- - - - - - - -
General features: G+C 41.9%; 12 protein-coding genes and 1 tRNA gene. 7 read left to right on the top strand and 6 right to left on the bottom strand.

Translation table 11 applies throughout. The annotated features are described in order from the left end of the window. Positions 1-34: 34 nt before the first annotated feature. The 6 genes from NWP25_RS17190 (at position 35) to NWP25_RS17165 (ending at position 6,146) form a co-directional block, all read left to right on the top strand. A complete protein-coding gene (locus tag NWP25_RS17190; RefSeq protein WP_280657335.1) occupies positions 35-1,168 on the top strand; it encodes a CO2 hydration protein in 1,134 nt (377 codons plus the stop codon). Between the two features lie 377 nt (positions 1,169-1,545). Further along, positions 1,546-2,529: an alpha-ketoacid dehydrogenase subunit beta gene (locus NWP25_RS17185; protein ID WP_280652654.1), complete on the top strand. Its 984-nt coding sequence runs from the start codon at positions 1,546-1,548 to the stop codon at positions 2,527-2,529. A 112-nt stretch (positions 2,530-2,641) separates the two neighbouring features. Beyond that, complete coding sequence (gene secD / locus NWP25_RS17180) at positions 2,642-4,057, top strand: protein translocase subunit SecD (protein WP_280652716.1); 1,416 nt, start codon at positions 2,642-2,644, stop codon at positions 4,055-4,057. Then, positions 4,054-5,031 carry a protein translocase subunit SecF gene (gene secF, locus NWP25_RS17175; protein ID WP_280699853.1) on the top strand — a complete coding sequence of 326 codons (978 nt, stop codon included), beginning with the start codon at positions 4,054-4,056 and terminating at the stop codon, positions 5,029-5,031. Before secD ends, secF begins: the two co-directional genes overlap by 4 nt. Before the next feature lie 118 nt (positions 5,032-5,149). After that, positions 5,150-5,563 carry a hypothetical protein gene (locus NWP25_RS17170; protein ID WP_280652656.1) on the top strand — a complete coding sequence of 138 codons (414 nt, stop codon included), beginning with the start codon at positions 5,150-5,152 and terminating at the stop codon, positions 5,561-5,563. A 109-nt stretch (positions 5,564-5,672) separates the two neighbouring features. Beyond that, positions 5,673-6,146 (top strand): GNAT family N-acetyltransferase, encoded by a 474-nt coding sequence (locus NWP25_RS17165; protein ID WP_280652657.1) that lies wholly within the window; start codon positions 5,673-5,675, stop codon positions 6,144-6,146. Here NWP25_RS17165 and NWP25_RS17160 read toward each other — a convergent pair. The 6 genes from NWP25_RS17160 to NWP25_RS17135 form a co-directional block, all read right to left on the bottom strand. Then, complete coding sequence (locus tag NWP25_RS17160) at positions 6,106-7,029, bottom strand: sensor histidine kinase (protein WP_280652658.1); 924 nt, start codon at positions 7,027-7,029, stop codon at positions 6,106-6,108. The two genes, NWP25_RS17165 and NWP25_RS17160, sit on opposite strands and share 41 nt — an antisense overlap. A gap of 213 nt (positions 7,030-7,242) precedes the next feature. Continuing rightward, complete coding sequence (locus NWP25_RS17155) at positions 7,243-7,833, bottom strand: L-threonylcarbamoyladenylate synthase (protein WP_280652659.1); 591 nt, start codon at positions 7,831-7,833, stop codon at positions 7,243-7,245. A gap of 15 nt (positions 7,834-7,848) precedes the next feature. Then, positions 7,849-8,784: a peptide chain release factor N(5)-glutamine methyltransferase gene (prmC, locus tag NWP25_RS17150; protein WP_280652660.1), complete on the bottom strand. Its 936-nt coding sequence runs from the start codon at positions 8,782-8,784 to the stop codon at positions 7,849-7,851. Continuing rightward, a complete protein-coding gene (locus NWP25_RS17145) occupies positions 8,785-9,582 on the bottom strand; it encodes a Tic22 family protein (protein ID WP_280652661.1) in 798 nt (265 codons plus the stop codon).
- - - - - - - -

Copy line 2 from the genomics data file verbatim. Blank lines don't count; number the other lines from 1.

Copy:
Translation table 11 applies throughout. The annotated features are described in order from the left end of the window. Positions 1-34: 34 nt before the first annotated feature. The 6 genes from NWP25_RS17190 (at position 35) to NWP25_RS17165 (ending at position 6,146) form a co-directional block, all read left to right on the top strand. A complete protein-coding gene (locus tag NWP25_RS17190; RefSeq protein WP_280657335.1) occupies positions 35-1,168 on the top strand; it encodes a CO2 hydration protein in 1,134 nt (377 codons plus the stop codon). Between the two features lie 377 nt (positions 1,169-1,545). Further along, positions 1,546-2,529: an alpha-ketoacid dehydrogenase subunit beta gene (locus NWP25_RS17185; protein ID WP_280652654.1), complete on the top strand. Its 984-nt coding sequence runs from the start codon at positions 1,546-1,548 to the stop codon at positions 2,527-2,529. A 112-nt stretch (positions 2,530-2,641) separates the two neighbouring features. Beyond that, complete coding sequence (gene secD / locus NWP25_RS17180) at positions 2,642-4,057, top strand: protein translocase subunit SecD (protein WP_280652716.1); 1,416 nt, start codon at positions 2,642-2,644, stop codon at positions 4,055-4,057. Then, positions 4,054-5,031 carry a protein translocase subunit SecF gene (gene secF, locus NWP25_RS17175; protein ID WP_280699853.1) on the top strand — a complete coding sequence of 326 codons (978 nt, stop codon included), beginning with the start codon at positions 4,054-4,056 and terminating at the stop codon, positions 5,029-5,031. Before secD ends, secF begins: the two co-directional genes overlap by 4 nt. Before the next feature lie 118 nt (positions 5,032-5,149). After that, positions 5,150-5,563 carry a hypothetical protein gene (locus NWP25_RS17170; protein ID WP_280652656.1) on the top strand — a complete coding sequence of 138 codons (414 nt, stop codon included), beginning with the start codon at positions 5,150-5,152 and terminating at the stop codon, positions 5,561-5,563. A 109-nt stretch (positions 5,564-5,672) separates the two neighbouring features. Beyond that, positions 5,673-6,146 (top strand): GNAT family N-acetyltransferase, encoded by a 474-nt coding sequence (locus NWP25_RS17165; protein ID WP_280652657.1) that lies wholly within the window; start codon positions 5,673-5,675, stop codon positions 6,144-6,146. Here NWP25_RS17165 and NWP25_RS17160 read toward each other — a convergent pair. The 6 genes from NWP25_RS17160 to NWP25_RS17135 form a co-directional block, all read right to left on the bottom strand. Then, complete coding sequence (locus tag NWP25_RS17160) at positions 6,106-7,029, bottom strand: sensor histidine kinase (protein WP_280652658.1); 924 nt, start codon at positions 7,027-7,029, stop codon at positions 6,106-6,108. The two genes, NWP25_RS17165 and NWP25_RS17160, sit on opposite strands and share 41 nt — an antisense overlap. A gap of 213 nt (positions 7,030-7,242) precedes the next feature. Continuing rightward, complete coding sequence (locus NWP25_RS17155) at positions 7,243-7,833, bottom strand: L-threonylcarbamoyladenylate synthase (protein WP_280652659.1); 591 nt, start codon at positions 7,831-7,833, stop codon at positions 7,243-7,245. A gap of 15 nt (positions 7,834-7,848) precedes the next feature. Then, positions 7,849-8,784: a peptide chain release factor N(5)-glutamine methyltransferase gene (prmC, locus tag NWP25_RS17150; protein WP_280652660.1), complete on the bottom strand. Its 936-nt coding sequence runs from the start codon at positions 8,782-8,784 to the stop codon at positions 7,849-7,851. Continuing rightward, a complete protein-coding gene (locus NWP25_RS17145) occupies positions 8,785-9,582 on the bottom strand; it encodes a Tic22 family protein (protein ID WP_280652661.1) in 798 nt (265 codons plus the stop codon).